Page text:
Array(x).pack("V*") => :little,
    Array(x).pack("N*") => :big
}

puts "#{CONFIG['arch']} is a #{endian_type[Array(x).pack("L*")]} 

endian machine"

And here’s some results from various machines

% ruby endian-check.rb
i686-darwin8.9.1 is a little endian machine

% ruby endian-check.rb
x86_64-openbsd4.0 is a little endian machine

% ruby endian-check.rb
powerpc-darwin8.0 is a big endian machine

% ruby endian-check.rb
i386-linux is a little endian machine

enjoy

-jeremy

On Jun 23, 6:12 pm, Daniel M. [email protected] wrote:

the function is called in C, so…

checksum = 0
fsp_string.each_byte {|i| checksum += i+1}

Note: adding 1 above at each byte is equivalent to adding the length

fsp_string[1] = (checksum & 0xFF)
return fsp_string

end

Now, wasn’t that easier than hauling out bitstruct to get a
line-by-line translation?

That gives me insight.

Really? Do you have evidence of this, that the htonl as defined in
that ruby-talk message won’t work properly on a big endian machine?
Perhaps the problem is how you were intending to use bit-struct?

Actually, big endian machines don’t need that htonl function. Here is
the code:
#if defined(BIG_ENDIAN) && !defined(LITTLE_ENDIAN)

#define htons(A) (A)
#define htonl(A) (A)
#define ntohs(A) (A)
#define ntohl(A) (A)

#elif defined(LITTLE_ENDIAN) && !defined(BIG_ENDIAN)

#define htons(A) ((((uint16)(A) & 0xff00) >> 8) |
(((uint16)(A) & 0x00ff) << 8))
#define htonl(A) ((((uint32)(A) & 0xff000000) >> 24) |
(((uint32)(A) & 0x00ff0000) >> 8) |
(((uint32)(A) & 0x0000ff00) << 8) |
(((uint32)(A) & 0x000000ff) << 24))
#define ntohs htons
#define ntohl htohl

#else

#error “Either BIG_ENDIAN or LITTLE_ENDIAN must be #defined, but not
both.”

#endif

To make it portable we need to make it like this:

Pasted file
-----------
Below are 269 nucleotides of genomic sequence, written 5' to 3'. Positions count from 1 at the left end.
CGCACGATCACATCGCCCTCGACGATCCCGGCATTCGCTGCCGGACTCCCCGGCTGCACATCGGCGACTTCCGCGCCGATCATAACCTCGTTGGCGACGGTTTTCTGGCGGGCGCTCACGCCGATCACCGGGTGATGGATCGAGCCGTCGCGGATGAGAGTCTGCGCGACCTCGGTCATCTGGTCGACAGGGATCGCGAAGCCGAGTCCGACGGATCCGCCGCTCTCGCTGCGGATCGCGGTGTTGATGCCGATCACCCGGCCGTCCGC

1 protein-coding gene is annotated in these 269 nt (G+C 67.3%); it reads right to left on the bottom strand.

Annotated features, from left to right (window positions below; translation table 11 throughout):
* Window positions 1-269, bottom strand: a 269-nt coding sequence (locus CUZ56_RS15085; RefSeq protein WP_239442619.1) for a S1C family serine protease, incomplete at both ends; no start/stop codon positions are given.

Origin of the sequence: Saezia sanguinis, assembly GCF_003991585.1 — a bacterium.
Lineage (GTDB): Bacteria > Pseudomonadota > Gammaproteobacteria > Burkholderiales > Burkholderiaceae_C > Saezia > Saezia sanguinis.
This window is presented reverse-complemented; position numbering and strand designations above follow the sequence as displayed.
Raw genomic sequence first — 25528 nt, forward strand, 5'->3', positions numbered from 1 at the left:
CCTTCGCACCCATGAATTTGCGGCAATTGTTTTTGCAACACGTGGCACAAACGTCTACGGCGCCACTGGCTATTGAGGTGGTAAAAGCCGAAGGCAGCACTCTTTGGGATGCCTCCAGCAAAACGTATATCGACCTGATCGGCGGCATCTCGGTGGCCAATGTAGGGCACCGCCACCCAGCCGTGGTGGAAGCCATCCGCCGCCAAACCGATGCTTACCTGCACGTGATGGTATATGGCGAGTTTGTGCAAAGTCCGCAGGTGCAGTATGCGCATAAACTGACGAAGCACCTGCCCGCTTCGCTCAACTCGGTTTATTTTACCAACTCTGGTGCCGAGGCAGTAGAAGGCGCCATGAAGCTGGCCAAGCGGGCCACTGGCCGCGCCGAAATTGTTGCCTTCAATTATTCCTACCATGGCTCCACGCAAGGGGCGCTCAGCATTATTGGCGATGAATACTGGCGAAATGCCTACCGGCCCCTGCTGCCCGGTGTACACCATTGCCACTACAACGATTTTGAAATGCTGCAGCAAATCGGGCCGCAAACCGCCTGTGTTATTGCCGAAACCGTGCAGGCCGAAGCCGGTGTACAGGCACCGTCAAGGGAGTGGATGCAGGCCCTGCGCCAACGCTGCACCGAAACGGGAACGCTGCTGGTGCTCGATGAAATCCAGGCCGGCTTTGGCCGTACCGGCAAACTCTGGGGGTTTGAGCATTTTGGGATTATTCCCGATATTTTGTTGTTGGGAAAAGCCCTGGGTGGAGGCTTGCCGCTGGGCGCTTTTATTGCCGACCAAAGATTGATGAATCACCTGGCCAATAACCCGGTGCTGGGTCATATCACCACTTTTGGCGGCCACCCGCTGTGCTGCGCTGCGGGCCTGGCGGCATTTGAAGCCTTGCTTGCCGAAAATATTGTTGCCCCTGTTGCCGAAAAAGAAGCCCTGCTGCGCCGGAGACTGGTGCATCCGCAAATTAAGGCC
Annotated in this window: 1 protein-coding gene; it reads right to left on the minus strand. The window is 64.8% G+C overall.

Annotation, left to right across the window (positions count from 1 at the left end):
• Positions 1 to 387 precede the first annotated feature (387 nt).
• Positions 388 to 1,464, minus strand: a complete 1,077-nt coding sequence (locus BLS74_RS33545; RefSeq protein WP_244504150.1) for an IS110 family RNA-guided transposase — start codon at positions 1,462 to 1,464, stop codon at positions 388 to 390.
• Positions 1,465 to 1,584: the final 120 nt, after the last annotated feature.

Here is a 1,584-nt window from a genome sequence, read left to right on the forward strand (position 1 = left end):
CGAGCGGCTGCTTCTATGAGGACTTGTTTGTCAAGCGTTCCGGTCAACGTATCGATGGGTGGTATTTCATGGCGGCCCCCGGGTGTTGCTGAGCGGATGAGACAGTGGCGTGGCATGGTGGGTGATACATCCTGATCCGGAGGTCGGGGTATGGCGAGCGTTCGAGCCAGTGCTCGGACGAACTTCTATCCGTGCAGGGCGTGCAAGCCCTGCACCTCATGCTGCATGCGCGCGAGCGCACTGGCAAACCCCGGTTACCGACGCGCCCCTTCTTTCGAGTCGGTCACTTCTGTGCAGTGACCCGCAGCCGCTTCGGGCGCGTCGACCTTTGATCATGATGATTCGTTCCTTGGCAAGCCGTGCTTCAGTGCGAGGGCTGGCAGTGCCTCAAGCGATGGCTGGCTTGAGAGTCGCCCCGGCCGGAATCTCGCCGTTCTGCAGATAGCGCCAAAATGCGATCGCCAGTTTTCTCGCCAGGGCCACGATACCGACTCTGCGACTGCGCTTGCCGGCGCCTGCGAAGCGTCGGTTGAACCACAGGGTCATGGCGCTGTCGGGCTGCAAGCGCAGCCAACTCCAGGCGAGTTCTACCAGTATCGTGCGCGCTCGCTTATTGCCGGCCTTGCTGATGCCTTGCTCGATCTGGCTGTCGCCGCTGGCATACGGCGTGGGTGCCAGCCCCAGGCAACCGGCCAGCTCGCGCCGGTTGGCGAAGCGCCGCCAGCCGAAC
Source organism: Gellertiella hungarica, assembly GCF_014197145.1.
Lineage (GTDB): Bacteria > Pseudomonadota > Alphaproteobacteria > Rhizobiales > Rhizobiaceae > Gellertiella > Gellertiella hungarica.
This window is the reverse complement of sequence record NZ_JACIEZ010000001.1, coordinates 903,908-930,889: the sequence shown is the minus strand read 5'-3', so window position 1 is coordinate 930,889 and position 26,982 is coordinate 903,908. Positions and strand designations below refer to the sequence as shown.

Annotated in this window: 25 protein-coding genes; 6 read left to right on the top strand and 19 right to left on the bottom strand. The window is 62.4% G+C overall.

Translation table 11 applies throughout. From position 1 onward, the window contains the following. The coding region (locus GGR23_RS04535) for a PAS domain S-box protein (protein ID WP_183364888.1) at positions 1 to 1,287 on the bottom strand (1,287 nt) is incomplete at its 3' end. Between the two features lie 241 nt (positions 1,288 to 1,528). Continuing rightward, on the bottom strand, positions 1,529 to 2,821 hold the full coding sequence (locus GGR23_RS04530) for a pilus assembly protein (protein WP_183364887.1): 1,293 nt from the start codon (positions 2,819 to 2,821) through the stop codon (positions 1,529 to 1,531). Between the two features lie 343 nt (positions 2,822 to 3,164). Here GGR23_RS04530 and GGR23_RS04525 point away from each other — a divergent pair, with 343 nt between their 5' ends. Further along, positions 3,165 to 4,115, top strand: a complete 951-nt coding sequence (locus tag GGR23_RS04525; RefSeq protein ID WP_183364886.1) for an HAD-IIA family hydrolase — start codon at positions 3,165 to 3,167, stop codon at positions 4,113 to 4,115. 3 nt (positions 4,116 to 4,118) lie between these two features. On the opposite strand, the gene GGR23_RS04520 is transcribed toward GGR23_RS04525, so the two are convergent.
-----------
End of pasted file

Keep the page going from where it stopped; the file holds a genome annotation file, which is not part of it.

def htonl(h)
if BIG_ENDIAN_MACHINE then
h
else
do the convert
end
end

Is there anyway in ruby to detect type of endianness of machine? Thank
you.

Daniel M. wrote:

def fsp_pkt_write(fsp_pkt)
fsp_string.each_byte {|i| checksum += i+1}

Note: adding 1 above at each byte is equivalent to adding the length

fsp_string[1] = (checksum & 0xFF)
return fsp_string

end

Now, wasn’t that easier than hauling out bitstruct to get a
line-by-line translation?

bit-struct wouldn’t be useful for a line-by-line translation.

The fsp_pkt_write method is nice and simple. (The only problem is that
checksum&0xFF is not the same as checksum + (checksum >> 8), but maybe
there is something about fsp packets that I’m missing here.)

If you do want to use bit-struct, see below. One disadvantage with
bit-struct is that you might be tempted to assign to members after
initializing the struct and calculating the checksum, which would
invalidate the checksum. Having a single method that does all of the
calculations and gives you a string prevents this temptation. YMMV.

require ‘bit-struct’

class FSPPacket < BitStruct

This is already the default:

#default_options :endian => :network

unsigned :cmd, 8
unsigned :sum, 8

unsigned :key, 16
unsigned :seq, 16
unsigned :len, 16
unsigned :pos, 32

rest :buf

def initialize(*)
super

 self.len = buf.length # ?? is this right?

 self.sum = 0
 checksum = length
 each_byte { |i| checksum += i }
 self.sum = checksum + (checksum >> 8)

end
end

fsp = FSPPacket.new do |pkt|
pkt.cmd = 123
pkt.key = 42
pkt.buf = “foo bar”

all changes within this block will be reflected in the sum and len

end

p fsp # #